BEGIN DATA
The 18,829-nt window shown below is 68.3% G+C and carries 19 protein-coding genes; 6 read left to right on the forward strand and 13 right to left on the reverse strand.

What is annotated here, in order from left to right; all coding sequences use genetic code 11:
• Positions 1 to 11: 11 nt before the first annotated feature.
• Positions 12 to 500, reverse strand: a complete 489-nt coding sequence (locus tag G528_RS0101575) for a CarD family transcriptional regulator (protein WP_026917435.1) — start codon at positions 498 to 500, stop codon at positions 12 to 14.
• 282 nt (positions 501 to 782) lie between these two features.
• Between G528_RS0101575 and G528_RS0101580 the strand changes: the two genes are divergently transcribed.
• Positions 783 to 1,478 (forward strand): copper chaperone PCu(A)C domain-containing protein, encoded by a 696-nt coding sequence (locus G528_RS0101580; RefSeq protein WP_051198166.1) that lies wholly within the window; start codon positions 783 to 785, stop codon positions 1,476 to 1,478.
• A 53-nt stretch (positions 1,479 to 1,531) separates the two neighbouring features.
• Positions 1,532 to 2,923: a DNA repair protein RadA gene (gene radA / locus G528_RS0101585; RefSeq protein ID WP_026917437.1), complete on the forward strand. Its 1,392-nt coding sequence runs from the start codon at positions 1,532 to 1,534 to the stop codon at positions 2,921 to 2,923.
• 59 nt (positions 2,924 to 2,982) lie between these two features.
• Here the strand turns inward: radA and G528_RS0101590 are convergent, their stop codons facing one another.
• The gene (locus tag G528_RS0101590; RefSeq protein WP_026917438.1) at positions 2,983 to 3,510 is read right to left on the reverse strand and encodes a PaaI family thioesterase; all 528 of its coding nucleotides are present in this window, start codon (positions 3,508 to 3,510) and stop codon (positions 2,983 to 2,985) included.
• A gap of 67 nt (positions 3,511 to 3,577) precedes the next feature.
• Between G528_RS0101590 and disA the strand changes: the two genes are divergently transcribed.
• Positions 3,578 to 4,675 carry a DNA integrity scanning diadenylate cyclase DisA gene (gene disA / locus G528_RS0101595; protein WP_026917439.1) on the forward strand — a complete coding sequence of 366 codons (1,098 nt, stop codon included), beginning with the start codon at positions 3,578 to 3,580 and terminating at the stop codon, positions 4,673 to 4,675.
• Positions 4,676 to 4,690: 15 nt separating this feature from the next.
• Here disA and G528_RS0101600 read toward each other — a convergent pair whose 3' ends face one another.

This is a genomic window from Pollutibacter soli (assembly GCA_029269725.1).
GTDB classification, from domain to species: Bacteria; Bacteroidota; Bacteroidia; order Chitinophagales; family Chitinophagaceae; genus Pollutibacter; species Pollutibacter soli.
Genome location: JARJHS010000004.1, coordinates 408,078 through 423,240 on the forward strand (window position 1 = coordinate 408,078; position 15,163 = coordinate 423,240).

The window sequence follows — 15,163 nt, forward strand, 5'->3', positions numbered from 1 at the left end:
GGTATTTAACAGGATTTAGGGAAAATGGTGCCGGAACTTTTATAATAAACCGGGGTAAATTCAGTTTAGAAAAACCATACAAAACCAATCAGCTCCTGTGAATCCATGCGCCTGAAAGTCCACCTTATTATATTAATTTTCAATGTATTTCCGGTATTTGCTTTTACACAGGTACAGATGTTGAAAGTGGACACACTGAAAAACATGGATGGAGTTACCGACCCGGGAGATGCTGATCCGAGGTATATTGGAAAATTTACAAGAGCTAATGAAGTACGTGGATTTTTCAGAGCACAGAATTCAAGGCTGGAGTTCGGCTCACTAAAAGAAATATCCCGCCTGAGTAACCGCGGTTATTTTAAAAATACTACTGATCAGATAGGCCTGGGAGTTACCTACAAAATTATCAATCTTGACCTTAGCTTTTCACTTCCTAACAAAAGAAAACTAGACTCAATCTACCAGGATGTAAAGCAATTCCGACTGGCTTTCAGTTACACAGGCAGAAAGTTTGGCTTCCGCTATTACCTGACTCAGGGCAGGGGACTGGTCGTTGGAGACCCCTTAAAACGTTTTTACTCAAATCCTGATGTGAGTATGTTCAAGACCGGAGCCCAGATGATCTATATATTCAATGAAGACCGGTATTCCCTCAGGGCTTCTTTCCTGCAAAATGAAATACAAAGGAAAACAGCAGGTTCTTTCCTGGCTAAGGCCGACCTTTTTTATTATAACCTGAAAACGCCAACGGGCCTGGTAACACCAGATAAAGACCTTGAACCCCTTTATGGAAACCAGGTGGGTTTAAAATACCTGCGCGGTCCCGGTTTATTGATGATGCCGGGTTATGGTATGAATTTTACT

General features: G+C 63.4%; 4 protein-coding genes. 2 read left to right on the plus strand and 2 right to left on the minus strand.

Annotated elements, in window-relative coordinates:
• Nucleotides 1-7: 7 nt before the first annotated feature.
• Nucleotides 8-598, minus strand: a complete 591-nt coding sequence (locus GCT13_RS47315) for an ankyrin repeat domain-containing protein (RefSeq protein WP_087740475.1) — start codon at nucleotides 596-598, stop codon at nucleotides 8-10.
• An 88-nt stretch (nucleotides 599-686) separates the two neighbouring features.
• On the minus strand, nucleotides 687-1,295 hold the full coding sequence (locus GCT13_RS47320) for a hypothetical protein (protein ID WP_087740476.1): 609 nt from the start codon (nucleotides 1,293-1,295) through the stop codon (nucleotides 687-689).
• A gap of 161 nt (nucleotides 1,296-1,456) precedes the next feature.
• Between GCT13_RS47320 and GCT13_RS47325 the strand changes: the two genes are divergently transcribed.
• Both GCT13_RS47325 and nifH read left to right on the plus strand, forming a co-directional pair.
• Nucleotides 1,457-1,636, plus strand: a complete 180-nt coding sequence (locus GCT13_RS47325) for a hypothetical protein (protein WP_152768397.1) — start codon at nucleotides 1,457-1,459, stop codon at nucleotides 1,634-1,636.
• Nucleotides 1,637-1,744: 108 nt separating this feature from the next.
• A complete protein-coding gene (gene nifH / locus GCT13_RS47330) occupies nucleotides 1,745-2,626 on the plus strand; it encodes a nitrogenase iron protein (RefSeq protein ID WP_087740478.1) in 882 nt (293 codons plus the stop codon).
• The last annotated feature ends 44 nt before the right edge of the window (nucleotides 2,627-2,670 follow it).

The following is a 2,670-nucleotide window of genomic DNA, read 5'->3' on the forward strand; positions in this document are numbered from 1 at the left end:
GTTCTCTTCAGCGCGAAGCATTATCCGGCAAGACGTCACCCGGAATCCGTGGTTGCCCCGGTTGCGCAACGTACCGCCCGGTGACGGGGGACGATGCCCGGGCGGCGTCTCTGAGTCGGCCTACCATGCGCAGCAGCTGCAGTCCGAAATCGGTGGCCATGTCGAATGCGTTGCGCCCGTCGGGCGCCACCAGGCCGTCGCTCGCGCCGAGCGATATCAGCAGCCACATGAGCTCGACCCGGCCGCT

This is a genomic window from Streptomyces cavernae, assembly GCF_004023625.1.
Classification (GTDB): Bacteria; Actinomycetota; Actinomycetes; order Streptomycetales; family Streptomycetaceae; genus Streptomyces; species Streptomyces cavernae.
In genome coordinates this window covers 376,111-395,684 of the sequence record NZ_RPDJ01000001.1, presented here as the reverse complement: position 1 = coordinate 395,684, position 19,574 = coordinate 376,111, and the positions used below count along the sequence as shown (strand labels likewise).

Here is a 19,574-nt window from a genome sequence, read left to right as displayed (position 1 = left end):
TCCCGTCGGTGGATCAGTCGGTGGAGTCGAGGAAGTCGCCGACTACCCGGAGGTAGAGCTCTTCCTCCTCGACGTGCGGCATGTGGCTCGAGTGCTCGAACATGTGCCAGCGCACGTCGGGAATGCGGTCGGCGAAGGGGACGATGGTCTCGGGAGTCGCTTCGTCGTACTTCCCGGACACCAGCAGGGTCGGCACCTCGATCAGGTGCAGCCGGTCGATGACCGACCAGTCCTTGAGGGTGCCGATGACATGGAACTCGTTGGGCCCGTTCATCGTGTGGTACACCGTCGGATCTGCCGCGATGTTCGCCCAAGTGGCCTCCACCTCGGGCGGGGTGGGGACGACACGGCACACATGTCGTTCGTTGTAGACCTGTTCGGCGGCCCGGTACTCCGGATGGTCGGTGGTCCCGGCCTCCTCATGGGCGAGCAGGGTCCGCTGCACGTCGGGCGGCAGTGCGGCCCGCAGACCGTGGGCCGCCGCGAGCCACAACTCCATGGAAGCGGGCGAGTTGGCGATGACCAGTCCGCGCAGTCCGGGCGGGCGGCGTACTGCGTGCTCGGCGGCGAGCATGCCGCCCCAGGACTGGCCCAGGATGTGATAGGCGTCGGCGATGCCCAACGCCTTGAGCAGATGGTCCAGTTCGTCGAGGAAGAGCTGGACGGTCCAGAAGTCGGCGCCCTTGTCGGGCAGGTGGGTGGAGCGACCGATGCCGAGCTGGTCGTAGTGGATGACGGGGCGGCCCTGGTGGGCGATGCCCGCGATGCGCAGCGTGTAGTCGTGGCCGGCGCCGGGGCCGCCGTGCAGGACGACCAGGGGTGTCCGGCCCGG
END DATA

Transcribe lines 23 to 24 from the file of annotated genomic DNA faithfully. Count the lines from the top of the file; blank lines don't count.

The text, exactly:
General features: G+C 63.4%; 4 protein-coding genes. 2 read left to right on the plus strand and 2 right to left on the minus strand.

Annotated elements, in window-relative coordinates: